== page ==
It could be a land of giants: This scientist reveals what Earth would be like if humans never existed – All Pages

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The state of the Earth if humans never existed. – Traces and life man now you can find it anywhere.

But how will it be Earth, if man there never was?

Some scientists describe Earth which is ornate Forest native wilderness with species animal abundant.

“I think, Earth will become a much more vegetated place with riches animal large in size spread over all continents except Antarctica, “Trevor Worthy, a paleontologist and professor at Flinders University in Australia, told Live Science.

Also Read: Mokele Mbembe, The Only Living Dinosaur And Believed To Be Hiding In The Congo Inland Africa, Can Grow Up To 10 Meters In Length, Really?

A world without modern humans might also mean that our extinct human relatives, such as the Neanderthals, would still exist.

And they, no doubt, will change the landscape too.

Humans have shaped the world at the expense of many species, from the dodo (Raphus cucullatus) to the Thylacine (Thylacinus cynocephalus).

They became extinct due to activities such as hunting and habitat destruction.

Also Read: Amazing, Dinosaur Fossil is Sitting its Eggs, First Found in the World!

The rate of extinction on Earth is currently more than 100 times.

This natural decline due to human presence suggests that Earth would be a much wilder place without humans.

Along with the existence of humans, several giant animals began to become extinct, including the moa.

This group of ostrich-like birds has a height of 3.6 meters, they are

evolved in New Zealand over millions of years.

Also Read: Stronger than the T-Rex to the point of being dubbed the ‘God of dinosaurs’, this is Spinosaurus, the largest predator on Earth

In the 200 years since the arrival of humans 750 years ago, all nine moa species have disappeared, along with at least 25 other vertebrate species, including Haast’s giant eagle (Hieraaetus moorei) that hunted moa, according to Worthy.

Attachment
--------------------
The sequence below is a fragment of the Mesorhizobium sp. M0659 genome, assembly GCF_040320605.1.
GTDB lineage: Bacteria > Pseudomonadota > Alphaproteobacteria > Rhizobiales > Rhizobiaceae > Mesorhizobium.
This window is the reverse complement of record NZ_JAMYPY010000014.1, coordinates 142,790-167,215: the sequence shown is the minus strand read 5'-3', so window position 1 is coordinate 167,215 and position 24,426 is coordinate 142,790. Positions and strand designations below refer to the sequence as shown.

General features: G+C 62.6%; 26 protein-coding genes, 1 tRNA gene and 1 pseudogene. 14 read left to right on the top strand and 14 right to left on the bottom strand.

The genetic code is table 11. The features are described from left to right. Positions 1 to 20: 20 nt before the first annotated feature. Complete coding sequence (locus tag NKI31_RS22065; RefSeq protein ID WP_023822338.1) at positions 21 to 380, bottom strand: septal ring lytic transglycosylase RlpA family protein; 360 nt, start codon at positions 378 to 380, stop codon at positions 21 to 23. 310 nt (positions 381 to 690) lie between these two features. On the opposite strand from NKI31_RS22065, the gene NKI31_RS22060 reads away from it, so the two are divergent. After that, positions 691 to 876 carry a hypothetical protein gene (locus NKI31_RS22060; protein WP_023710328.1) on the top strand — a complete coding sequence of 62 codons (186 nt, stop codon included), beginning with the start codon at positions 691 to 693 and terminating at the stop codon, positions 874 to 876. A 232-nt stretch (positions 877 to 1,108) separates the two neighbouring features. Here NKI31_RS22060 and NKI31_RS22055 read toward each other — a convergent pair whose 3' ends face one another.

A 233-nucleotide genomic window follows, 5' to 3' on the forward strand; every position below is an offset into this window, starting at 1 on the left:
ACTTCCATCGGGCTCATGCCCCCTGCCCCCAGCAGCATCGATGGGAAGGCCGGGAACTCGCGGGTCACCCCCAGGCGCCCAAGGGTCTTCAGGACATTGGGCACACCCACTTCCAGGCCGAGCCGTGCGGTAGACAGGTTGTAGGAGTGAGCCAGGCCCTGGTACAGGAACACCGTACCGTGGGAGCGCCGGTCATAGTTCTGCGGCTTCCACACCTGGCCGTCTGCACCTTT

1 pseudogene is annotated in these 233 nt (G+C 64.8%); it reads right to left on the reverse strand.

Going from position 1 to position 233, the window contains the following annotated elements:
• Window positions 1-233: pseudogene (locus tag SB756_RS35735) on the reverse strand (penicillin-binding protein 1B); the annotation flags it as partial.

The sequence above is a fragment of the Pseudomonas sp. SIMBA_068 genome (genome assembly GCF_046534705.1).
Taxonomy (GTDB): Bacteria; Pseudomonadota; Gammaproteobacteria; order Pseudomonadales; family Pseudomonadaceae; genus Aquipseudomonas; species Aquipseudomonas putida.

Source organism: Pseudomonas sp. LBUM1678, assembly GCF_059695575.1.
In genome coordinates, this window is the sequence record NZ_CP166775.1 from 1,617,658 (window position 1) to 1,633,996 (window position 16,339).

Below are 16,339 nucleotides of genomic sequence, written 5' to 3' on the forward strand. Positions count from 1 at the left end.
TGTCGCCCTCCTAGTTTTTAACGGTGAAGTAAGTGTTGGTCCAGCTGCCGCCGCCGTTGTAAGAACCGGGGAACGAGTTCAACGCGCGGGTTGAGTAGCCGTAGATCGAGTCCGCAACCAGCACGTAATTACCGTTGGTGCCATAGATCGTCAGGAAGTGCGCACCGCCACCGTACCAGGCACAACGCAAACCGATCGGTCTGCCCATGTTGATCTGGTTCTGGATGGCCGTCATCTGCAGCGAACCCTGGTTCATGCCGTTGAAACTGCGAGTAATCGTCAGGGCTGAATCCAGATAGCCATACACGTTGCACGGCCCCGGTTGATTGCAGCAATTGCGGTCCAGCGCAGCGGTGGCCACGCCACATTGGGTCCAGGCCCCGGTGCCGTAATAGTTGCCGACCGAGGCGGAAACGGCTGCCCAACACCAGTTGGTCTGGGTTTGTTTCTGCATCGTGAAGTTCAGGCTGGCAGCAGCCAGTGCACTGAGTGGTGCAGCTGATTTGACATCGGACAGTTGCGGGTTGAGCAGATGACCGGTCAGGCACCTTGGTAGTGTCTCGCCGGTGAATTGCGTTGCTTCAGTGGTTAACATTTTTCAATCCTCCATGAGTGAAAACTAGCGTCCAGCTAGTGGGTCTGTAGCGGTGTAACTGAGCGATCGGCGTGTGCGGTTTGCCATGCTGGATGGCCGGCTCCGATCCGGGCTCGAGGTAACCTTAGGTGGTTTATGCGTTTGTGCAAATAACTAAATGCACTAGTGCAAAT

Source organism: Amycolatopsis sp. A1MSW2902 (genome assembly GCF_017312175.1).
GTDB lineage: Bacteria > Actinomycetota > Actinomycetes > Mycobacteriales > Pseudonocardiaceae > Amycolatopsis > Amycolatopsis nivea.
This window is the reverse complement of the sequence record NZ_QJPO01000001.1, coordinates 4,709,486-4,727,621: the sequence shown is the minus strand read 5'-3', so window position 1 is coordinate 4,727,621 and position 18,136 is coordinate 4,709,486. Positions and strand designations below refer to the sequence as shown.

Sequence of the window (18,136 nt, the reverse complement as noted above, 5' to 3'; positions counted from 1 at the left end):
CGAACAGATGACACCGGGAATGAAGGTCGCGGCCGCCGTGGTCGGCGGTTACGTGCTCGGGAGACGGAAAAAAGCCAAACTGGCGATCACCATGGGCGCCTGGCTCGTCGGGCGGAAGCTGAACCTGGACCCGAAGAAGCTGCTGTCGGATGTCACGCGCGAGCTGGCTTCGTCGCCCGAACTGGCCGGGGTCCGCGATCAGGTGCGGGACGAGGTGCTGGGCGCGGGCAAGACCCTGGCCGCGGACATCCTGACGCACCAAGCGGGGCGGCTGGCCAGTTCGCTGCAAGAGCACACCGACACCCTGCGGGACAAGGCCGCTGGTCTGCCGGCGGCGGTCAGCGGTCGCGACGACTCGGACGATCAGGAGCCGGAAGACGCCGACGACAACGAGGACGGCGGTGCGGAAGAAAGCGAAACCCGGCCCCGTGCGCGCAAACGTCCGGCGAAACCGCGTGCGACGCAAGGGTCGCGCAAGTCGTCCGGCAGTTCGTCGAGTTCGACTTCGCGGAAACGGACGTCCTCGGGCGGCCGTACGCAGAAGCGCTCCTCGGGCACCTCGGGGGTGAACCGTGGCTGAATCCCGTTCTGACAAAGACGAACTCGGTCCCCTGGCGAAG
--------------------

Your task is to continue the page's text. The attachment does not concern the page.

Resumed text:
Soren Faurby, senior lecturer in zoology at the University of Gothenburg in Sweden, believes that humans played a key role in the disappearance of many large mammals thousands of years ago.

He led a 2015 study, published in the journal Diversity and Distributions, which showed that, without humans, Earth would largely resemble the modern Serengeti, an African ecosystem teeming with life.

Also Read: Evidence of Human Ancestors Living Side by Side with Dinosaurs, Scientists: ‘This Is Our Lineage’

For example, instead of the African lion (Panthera leo), there would still be the cave lion (Panthera spelaea), a slightly larger species that lived in Europe until about 12,000 years ago.

Meanwhile, America will be home to relatives of elephants and large bears, along with unique species, such as a car-sized armadillo relative called Glyptodon and the giant ground sloth, according to Faurby.

Large animals, such as elephants, are known as megafauna.

During the last Pleistocene ice age, (2.6 million to 11,700 years ago), the world was rich in megafauna, but most of it died out when the ice age ended, or in the thousands of years since.

Also Read: Its teeth were as sharp as saw blades, this one ‘sea monster’ was found at the bottom in Moroccan waters, researcher: ‘Mosasaurus diversity lived here’

For the past century, scientists have debated whether climate change is natural or activity man, like overhunting, is the main cause of the decline in numbers animal this big.

A 2021 study published in the journal Nature concluded that climate change ultimately wiped out the woolly mammoth (Mammuthus primigenius) and megafauna others living in the Arctic who survived the late Pleistocene, because the warming climate made it too wet for the vegetation they ate to survive.

However, man indeed hunting mammoths.

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